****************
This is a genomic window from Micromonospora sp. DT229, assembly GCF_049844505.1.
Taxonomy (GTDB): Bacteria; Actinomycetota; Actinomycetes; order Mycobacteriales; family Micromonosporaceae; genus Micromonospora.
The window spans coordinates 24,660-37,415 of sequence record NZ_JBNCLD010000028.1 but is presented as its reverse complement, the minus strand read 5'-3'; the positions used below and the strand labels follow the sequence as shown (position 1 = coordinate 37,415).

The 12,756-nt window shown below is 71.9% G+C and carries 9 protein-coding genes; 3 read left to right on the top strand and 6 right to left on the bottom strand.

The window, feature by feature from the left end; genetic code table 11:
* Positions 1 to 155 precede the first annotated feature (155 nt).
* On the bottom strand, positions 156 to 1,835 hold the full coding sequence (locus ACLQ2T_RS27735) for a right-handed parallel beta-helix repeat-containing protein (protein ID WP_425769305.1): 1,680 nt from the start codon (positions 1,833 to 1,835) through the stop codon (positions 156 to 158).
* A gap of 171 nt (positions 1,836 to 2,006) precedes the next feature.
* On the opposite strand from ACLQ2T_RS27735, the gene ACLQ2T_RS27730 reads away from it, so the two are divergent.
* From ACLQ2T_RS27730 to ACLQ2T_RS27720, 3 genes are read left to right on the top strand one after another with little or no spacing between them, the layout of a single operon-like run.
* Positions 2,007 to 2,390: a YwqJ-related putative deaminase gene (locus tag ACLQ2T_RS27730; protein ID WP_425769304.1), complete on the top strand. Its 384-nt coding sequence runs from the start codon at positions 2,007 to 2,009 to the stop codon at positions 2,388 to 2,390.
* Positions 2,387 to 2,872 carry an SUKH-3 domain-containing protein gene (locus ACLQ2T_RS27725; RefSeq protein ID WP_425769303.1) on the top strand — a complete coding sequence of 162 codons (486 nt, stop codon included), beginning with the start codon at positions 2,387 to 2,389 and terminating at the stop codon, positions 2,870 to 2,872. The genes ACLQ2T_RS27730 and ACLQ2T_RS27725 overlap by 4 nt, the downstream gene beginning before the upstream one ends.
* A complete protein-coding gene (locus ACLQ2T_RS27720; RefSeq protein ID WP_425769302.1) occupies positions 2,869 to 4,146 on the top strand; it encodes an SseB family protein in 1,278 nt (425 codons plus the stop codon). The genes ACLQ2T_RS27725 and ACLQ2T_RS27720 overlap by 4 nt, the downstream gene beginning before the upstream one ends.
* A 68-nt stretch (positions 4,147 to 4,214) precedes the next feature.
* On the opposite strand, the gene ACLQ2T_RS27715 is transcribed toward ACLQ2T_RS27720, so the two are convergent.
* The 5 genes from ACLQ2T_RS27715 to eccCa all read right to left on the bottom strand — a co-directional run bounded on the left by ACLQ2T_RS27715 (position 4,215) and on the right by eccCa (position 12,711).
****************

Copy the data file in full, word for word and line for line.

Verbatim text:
This is a genomic window from Micromonospora sp. DT229, assembly GCF_049844505.1.
Taxonomy (GTDB): Bacteria; Actinomycetota; Actinomycetes; order Mycobacteriales; family Micromonosporaceae; genus Micromonospora.
The window spans coordinates 24,660-37,415 of sequence record NZ_JBNCLD010000028.1 but is presented as its reverse complement, the minus strand read 5'-3'; the positions used below and the strand labels follow the sequence as shown (position 1 = coordinate 37,415).

The 12,756-nt window shown below is 71.9% G+C and carries 9 protein-coding genes; 3 read left to right on the top strand and 6 right to left on the bottom strand.

The window, feature by feature from the left end; genetic code table 11:
* Positions 1 to 155 precede the first annotated feature (155 nt).
* On the bottom strand, positions 156 to 1,835 hold the full coding sequence (locus ACLQ2T_RS27735) for a right-handed parallel beta-helix repeat-containing protein (protein ID WP_425769305.1): 1,680 nt from the start codon (positions 1,833 to 1,835) through the stop codon (positions 156 to 158).
* A gap of 171 nt (positions 1,836 to 2,006) precedes the next feature.
* On the opposite strand from ACLQ2T_RS27735, the gene ACLQ2T_RS27730 reads away from it, so the two are divergent.
* From ACLQ2T_RS27730 to ACLQ2T_RS27720, 3 genes are read left to right on the top strand one after another with little or no spacing between them, the layout of a single operon-like run.
* Positions 2,007 to 2,390: a YwqJ-related putative deaminase gene (locus tag ACLQ2T_RS27730; protein ID WP_425769304.1), complete on the top strand. Its 384-nt coding sequence runs from the start codon at positions 2,007 to 2,009 to the stop codon at positions 2,388 to 2,390.
* Positions 2,387 to 2,872 carry an SUKH-3 domain-containing protein gene (locus ACLQ2T_RS27725; RefSeq protein ID WP_425769303.1) on the top strand — a complete coding sequence of 162 codons (486 nt, stop codon included), beginning with the start codon at positions 2,387 to 2,389 and terminating at the stop codon, positions 2,870 to 2,872. The genes ACLQ2T_RS27730 and ACLQ2T_RS27725 overlap by 4 nt, the downstream gene beginning before the upstream one ends.
* A complete protein-coding gene (locus ACLQ2T_RS27720; RefSeq protein ID WP_425769302.1) occupies positions 2,869 to 4,146 on the top strand; it encodes an SseB family protein in 1,278 nt (425 codons plus the stop codon). The genes ACLQ2T_RS27725 and ACLQ2T_RS27720 overlap by 4 nt, the downstream gene beginning before the upstream one ends.
* A 68-nt stretch (positions 4,147 to 4,214) precedes the next feature.
* On the opposite strand, the gene ACLQ2T_RS27715 is transcribed toward ACLQ2T_RS27720, so the two are convergent.
* The 5 genes from ACLQ2T_RS27715 to eccCa all read right to left on the bottom strand — a co-directional run bounded on the left by ACLQ2T_RS27715 (position 4,215) and on the right by eccCa (position 12,711).